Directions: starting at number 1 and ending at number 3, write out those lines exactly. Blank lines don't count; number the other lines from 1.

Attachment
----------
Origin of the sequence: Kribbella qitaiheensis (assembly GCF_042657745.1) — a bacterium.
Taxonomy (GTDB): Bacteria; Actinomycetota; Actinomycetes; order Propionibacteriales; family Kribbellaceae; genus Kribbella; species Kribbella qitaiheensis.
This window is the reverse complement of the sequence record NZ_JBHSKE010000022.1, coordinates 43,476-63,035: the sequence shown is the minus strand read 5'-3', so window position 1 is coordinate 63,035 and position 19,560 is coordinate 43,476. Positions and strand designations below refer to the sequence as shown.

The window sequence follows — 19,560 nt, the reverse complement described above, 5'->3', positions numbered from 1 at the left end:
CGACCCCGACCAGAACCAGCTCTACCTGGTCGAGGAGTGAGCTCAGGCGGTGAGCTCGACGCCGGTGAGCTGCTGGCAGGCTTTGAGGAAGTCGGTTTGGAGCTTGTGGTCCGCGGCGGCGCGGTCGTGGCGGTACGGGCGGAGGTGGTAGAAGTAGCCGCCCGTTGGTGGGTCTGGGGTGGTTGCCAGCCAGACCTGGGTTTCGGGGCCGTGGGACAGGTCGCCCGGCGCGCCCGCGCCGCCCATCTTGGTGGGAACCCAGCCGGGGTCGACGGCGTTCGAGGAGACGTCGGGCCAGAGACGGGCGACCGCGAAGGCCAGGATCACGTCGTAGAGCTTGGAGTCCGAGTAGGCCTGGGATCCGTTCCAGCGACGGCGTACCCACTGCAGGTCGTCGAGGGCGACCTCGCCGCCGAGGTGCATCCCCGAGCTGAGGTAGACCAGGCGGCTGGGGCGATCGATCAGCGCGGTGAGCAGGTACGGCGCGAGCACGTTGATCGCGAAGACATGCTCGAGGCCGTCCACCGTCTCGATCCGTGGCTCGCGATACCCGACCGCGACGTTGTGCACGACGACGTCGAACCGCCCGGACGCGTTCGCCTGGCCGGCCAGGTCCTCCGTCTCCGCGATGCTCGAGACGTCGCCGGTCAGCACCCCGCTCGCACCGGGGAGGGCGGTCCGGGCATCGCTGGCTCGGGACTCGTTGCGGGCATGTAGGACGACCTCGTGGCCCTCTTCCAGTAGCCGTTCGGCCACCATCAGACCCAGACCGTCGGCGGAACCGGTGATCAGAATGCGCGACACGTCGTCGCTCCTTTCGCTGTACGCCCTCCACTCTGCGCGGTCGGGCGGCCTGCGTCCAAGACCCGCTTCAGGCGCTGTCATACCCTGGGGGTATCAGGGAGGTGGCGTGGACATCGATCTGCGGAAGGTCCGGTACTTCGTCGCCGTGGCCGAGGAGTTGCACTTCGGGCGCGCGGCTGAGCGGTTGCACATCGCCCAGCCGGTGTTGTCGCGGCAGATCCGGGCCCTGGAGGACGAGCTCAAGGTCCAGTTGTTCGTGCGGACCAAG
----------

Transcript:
Origin of the sequence: Kribbella qitaiheensis (assembly GCF_042657745.1) — a bacterium.
Taxonomy (GTDB): Bacteria; Actinomycetota; Actinomycetes; order Propionibacteriales; family Kribbellaceae; genus Kribbella; species Kribbella qitaiheensis.
This window is the reverse complement of the sequence record NZ_JBHSKE010000022.1, coordinates 43,476-63,035: the sequence shown is the minus strand read 5'-3', so window position 1 is coordinate 63,035 and position 19,560 is coordinate 43,476. Positions and strand designations below refer to the sequence as shown.